Healthy living

Glaswegians poor health may start in the womb

Glaswegians poor health may start in the womb Linked to DNA

The health of Glasgow's most deprived people could be impaired before they are even born, according to new research.

Scientists from Glasgow University found important differences in the DNA of people who live in some of the most deprived areas of Scotland's biggest city, which could increase their risk of developing chronic health problems such as heart disease and diabetes.

The research team examined DNA samples taken from 239 people selected from some of the most affluent and deprived areas of Glasgow.

When the DNA from both groups was compared, the scientists found "significant differences" in the levels of DNA methylation.

DNA methylation is a natural process which controls gene expression and ensures that cells express only the genes they are supposed to, so that the body works correctly and remains healthy.

However, lower levels of methylation can impair this process, and are known to increase a person's chances of developing diabetes and cardiovascular disease later in life.

The majority of DNA methylation content is fixed for life in humans just a few weeks after conception, as the structure of the body and organs is formed.

Dr Paul Shiels, a senior lecturer in epigenetics at the university, said: "We found that levels of DNA methylation were significantly lower in the samples from the most deprived areas than they were in those from the least deprived, and those samples also showed signs of an elevated risk of cardiovascular disease.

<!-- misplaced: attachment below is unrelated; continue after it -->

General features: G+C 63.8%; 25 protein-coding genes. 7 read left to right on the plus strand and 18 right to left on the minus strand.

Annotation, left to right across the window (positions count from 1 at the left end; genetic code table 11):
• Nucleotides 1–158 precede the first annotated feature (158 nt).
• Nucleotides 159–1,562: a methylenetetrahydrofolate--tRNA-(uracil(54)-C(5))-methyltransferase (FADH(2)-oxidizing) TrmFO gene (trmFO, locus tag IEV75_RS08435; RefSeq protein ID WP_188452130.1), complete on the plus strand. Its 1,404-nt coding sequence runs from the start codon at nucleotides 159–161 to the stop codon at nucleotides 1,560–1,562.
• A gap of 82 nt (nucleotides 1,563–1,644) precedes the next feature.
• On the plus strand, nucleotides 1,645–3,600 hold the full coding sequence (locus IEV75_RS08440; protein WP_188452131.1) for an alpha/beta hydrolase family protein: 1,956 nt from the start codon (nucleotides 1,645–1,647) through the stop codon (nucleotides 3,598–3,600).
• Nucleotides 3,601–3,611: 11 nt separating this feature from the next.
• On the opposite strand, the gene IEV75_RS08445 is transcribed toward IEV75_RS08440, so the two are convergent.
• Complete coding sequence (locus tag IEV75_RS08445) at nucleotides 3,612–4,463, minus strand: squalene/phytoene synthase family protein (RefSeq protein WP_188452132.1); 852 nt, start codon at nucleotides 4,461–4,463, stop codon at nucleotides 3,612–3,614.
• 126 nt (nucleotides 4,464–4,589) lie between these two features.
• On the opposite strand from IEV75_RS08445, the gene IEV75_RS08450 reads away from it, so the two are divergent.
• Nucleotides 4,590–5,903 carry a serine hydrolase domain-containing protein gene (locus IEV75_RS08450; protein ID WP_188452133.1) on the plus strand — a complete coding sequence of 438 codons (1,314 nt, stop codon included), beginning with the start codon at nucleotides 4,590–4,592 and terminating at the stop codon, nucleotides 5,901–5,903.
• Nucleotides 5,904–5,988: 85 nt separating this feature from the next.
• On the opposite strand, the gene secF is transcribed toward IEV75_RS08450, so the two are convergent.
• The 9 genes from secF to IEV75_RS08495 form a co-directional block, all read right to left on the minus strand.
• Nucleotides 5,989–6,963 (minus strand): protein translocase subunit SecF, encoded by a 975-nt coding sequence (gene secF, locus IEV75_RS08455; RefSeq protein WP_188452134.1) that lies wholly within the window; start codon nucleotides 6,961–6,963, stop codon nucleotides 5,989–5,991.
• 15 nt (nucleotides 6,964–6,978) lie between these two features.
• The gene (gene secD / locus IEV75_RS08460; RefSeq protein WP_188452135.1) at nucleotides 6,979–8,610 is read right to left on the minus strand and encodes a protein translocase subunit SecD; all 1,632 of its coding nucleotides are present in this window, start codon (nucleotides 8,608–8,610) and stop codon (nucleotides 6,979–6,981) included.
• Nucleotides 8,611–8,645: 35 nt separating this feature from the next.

"Methylation levels decline throughout everyone’s life as part of the natural process of ageing, and can be slightly affected in adulthood by external factors such as diet, stress and lifestyle.

"Those external factors have a much greater effect on babies developing in the womb, affecting the enzymes which allow DNA methylation to occur, so it’s very likely that the significantly lower levels of methylation we’re seeing in the most deprived areas of the city are set before birth.

"It's a significant finding and may provide part of the explanation as to why many Glaswegians suffer such poor health in comparison to people in other cities in the UK and across Europe."

The study is published in the International Journal of Epidemiology.

This article was published on Tue 24 January 2012



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